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Biology LibreTexts

15.7B: The Cardiovascular System

  • Page ID
    12231
  • Both the cardiovascular system and the lymphatic system are susceptible to diseases caused by microorganisms.

    Learning Objectives

    • Compare and contrast the causes associated with: endocarditis, myocarditis, bacteremia, vasculitis and lymphatic disease

    Key Points

    • Two common cardiovascular diseases caused by infection with microorganisms are endocarditis and myocarditis.
    • Endocarditis is inflammation of the inner tissue of the heart such as its valves caused by infectious agents.
    • Myocarditis is inflammation of heart muscle and it is most often due to infection by common viruses.
    • Bacteremia is the presence of bacteria in the blood.
    • Vasculitis is inflammation of the vessel wall due to an infection or autoimmune disease.
    • Lymphadenopathy is a disease of the lymph nodes due to infection, auto- immune disease, or malignancy.

    Key Terms

    • Endocarditis: An inflammation of the endocardium and possibly the heart valves.
    • myocarditis: Inflammation of the myocardium.
    • lymphadenopathy: An abnormal enlargement of the lymph nodes
    • Vasculitis: Inflammation of the vessel wall due to an infection or autoimmune disease.
    • bacteremia: The presence of bacteria in the blood.

    Both the cardiovascular system and the lymphatic system are susceptible to diseases caused by microorganisms.

    In the cardiovascular system, the heart, the blood vessels (arteries, capillaries, and veins), and the blood are targets of pathogens. Two common cardiovascular diseases caused by infection with microorganisms are endocarditis and myocarditis.

    1. Endocarditis is inflammation of the inner tissue of the heart such as its valves caused by infectious agents. The agents are usually bacterial, but other organisms can also be responsible. Since, the valves of the heart do not receive any dedicated blood supply, the defensive immune mechanisms (such as white blood cells) cannot directly reach the valves via the bloodstream. The lack of blood supply to the valves also has implications for treatment, since drugs also have difficulty reaching the infected valve.
    2. Myocarditis or inflammatory cardiomyopathy is inflammation of heart muscle (myocardium) and it is most often due to infection by common viruses, such as parvovirus B19. It is often caused by an autoimmune reaction. Streptococcal M protein and coxsackievirus B have regions (epitopes) that are immunologically similar to cardiac myosin. During and after the viral infection, the immune system may attack cardiac myosin. Because a definitive diagnosis requires a heart biopsy, which doctors are reluctant to do because they are invasive, statistics on the incidence of myocarditis vary widely. The consequences of myocarditis thus also vary widely. It can cause a mild disease without any symptoms that resolves itself, or it may cause chest pain, heart failure, or sudden death. As most viral infections cannot be treated with directed therapy, symptomatic treatment is the only form of therapy for those forms of myocarditis. In the acute phase, supportive therapy, including bed rest, is indicated. For symptomatic patients, digoxin and diuretics provide clinical improvement.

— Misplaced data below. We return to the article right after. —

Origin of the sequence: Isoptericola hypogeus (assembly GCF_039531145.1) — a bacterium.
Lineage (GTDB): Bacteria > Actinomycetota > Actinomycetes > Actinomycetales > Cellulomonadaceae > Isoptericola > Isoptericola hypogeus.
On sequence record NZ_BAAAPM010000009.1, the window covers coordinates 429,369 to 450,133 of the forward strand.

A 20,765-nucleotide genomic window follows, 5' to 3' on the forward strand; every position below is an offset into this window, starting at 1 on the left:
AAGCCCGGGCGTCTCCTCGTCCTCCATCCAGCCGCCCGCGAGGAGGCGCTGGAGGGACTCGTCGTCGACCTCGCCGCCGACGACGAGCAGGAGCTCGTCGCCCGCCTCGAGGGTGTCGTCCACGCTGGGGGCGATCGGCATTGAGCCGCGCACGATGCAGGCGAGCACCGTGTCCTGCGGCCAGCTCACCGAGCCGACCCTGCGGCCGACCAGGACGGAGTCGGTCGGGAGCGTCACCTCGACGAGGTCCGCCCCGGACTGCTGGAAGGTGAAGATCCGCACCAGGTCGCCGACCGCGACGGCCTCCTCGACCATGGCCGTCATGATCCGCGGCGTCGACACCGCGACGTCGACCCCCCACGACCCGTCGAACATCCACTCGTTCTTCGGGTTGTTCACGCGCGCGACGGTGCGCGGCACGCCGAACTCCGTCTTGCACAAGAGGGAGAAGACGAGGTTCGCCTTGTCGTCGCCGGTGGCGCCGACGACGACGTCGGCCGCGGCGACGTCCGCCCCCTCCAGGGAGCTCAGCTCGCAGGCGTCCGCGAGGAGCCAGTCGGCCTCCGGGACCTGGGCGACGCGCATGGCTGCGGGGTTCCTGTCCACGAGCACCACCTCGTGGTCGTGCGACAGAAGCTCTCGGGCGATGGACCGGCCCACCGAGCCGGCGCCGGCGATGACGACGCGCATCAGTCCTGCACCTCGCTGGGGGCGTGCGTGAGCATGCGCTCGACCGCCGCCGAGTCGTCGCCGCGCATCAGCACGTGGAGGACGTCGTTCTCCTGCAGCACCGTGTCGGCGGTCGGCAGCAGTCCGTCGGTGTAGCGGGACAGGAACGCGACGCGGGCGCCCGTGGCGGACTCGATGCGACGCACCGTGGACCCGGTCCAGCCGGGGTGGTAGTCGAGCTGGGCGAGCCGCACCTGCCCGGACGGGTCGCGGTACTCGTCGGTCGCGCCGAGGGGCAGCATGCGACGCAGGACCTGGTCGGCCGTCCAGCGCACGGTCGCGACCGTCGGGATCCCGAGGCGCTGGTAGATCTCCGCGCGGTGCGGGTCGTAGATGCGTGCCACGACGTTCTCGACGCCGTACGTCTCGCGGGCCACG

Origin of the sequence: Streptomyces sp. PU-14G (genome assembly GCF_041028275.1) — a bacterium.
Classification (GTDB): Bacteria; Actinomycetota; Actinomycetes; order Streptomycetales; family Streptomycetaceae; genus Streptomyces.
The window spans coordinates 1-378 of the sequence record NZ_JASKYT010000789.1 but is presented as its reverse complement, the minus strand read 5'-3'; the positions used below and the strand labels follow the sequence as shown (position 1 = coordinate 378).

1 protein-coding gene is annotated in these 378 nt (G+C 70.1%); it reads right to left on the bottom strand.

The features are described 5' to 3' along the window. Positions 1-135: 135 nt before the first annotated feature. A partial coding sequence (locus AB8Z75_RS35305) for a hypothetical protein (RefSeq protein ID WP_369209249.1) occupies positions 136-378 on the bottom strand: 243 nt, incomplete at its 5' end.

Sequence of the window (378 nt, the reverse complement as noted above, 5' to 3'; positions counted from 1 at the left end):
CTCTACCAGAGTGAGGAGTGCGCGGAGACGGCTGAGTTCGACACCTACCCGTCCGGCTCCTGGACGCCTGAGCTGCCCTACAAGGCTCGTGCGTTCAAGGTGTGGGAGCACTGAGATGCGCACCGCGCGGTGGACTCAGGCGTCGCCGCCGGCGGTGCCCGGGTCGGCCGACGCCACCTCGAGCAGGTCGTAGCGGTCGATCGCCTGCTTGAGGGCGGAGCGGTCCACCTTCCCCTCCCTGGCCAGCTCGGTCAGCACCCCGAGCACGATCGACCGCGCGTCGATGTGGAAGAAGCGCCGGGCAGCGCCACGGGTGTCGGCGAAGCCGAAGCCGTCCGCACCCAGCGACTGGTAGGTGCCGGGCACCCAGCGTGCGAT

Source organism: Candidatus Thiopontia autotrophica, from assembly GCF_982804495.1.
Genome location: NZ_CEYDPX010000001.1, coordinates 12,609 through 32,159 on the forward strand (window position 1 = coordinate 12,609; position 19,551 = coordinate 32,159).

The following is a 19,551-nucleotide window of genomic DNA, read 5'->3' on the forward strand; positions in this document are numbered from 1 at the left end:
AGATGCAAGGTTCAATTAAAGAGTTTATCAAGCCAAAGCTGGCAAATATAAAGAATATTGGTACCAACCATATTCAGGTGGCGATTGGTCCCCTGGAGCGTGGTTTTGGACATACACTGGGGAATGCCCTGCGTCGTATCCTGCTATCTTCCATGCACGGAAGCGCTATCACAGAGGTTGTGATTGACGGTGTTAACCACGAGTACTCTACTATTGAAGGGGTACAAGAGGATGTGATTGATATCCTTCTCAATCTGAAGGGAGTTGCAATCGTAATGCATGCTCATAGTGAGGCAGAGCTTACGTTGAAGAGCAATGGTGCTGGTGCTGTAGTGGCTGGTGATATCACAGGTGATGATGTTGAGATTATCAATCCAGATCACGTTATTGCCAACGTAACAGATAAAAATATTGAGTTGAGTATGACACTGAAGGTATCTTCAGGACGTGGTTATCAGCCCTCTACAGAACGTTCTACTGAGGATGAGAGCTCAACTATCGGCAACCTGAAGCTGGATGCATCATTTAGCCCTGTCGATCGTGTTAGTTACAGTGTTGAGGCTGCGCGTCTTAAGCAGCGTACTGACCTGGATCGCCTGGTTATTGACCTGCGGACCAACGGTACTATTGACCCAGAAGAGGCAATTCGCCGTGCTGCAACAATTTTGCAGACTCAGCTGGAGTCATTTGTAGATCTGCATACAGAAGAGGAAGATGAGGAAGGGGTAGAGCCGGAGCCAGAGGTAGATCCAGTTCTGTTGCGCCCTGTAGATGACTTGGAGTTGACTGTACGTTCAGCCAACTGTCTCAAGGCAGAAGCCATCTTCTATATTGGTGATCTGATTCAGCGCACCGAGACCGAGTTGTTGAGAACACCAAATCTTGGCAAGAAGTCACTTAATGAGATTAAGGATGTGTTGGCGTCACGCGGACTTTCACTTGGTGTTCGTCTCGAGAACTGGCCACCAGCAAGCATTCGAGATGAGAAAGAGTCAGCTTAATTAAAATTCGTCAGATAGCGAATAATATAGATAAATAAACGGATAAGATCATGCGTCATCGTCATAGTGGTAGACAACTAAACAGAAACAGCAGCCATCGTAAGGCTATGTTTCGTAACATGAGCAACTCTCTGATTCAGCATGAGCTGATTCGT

Bacteremia is the presence of bacteria in the blood. Bacteria can enter the bloodstream as a severe complication of infections (like pneumonia or meningitis), during surgery (especially when involving mucous membranes such as the gastrointestinal tract), or due to catheters and other foreign bodies entering the arteries or veins (including intravenous drug abuse). Bacteremia can have several consequences. The immune response to the bacteria can cause sepsis and septic shock, which has a relatively high mortality rate. Bacteria can also use the blood to spread to other parts of the body (which is called hematogenous spread), causing infections away from the original site of infection. Examples include endocarditis or osteomyelitis. Treatment is with antibiotics, and prevention with antibiotic prophylaxis can be given in situations where problems are to be expected.

    Vasculitis is inflammation of the vessel wall due to an infection (or autoimmune disease). Blood vessel permeability is increased in inflammation. Damage, due to trauma or spontaneously, may lead to hemorrhage due to mechanical damage to the vessel endothelium.

    Lymphatic disease is a class of disorders that directly affect the components of the lymphatic system. Lymphadenopathy is a term meaning disease of the lymph nodes due to infection, auto-immune disease, or malignancy. Enlarged lymph nodes are a common symptom in a number of infectious diseases, of which some are as follows:

    1. Acute infection (e.g., bacterial, or viral), or chronic infections (tuberculous lymphadenitis, cat-scratch disease).
    2. The most distinctive symptom of bubonic plague is extreme swelling of one or more lymph nodes that bulge out of the skin as “buboes. ” The buboes often become necrotic and may even rupture.
    3. Infectious mononucleosis is an acute viral infection, the hallmark of which is marked enlargement of the cervical lymph nodes.
    4. It is also a symptom of cutaneous anthrax, measles and Human African trypanosomiasis, the latter two giving lymphadenopathy in lymph nodes in the neck.
    5. Toxoplasmosis, a parasitic disease, gives a generalized lymphadenopathy.
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    Figure: Endocarditis: A mitral valve vegetation caused by bacterial endocarditis.